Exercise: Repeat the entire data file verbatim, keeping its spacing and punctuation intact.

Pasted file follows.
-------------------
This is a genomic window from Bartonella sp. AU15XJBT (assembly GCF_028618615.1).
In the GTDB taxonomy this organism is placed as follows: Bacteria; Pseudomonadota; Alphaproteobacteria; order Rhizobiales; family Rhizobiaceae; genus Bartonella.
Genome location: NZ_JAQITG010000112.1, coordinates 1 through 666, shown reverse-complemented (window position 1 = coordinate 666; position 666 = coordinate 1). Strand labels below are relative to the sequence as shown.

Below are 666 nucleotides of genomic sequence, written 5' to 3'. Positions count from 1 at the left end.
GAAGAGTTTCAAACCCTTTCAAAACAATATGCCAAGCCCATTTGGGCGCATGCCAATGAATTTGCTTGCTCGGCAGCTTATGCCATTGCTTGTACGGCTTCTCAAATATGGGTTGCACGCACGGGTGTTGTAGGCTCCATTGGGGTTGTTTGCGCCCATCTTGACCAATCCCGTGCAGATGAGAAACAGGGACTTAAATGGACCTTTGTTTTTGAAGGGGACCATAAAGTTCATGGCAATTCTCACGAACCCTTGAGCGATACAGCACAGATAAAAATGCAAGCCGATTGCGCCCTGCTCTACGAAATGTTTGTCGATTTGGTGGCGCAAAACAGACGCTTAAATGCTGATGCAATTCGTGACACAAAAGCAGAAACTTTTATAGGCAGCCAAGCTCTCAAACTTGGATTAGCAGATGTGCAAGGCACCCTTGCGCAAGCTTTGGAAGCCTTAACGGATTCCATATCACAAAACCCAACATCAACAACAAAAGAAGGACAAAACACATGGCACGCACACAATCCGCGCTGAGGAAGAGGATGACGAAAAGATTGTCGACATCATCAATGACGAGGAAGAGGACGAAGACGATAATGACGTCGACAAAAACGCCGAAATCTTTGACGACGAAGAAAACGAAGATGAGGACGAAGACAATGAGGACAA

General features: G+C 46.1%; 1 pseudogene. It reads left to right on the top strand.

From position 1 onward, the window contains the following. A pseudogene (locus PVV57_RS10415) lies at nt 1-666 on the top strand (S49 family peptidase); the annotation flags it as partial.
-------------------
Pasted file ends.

This is a genomic window from Bartonella sp. AU15XJBT (assembly GCF_028618615.1).
In the GTDB taxonomy this organism is placed as follows: Bacteria; Pseudomonadota; Alphaproteobacteria; order Rhizobiales; family Rhizobiaceae; genus Bartonella.
Genome location: NZ_JAQITG010000112.1, coordinates 1 through 666, shown reverse-complemented (window position 1 = coordinate 666; position 666 = coordinate 1). Strand labels below are relative to the sequence as shown.

Below are 666 nucleotides of genomic sequence, written 5' to 3'. Positions count from 1 at the left end.
GAAGAGTTTCAAACCCTTTCAAAACAATATGCCAAGCCCATTTGGGCGCATGCCAATGAATTTGCTTGCTCGGCAGCTTATGCCATTGCTTGTACGGCTTCTCAAATATGGGTTGCACGCACGGGTGTTGTAGGCTCCATTGGGGTTGTTTGCGCCCATCTTGACCAATCCCGTGCAGATGAGAAACAGGGACTTAAATGGACCTTTGTTTTTGAAGGGGACCATAAAGTTCATGGCAATTCTCACGAACCCTTGAGCGATACAGCACAGATAAAAATGCAAGCCGATTGCGCCCTGCTCTACGAAATGTTTGTCGATTTGGTGGCGCAAAACAGACGCTTAAATGCTGATGCAATTCGTGACACAAAAGCAGAAACTTTTATAGGCAGCCAAGCTCTCAAACTTGGATTAGCAGATGTGCAAGGCACCCTTGCGCAAGCTTTGGAAGCCTTAACGGATTCCATATCACAAAACCCAACATCAACAACAAAAGAAGGACAAAACACATGGCACGCACACAATCCGCGCTGAGGAAGAGGATGACGAAAAGATTGTCGACATCATCAATGACGAGGAAGAGGACGAAGACGATAATGACGTCGACAAAAACGCCGAAATCTTTGACGACGAAGAAAACGAAGATGAGGACGAAGACAATGAGGACAA

General features: G+C 46.1%; 1 pseudogene. It reads left to right on the top strand.

From position 1 onward, the window contains the following. A pseudogene (locus PVV57_RS10415) lies at nt 1-666 on the top strand (S49 family peptidase); the annotation flags it as partial.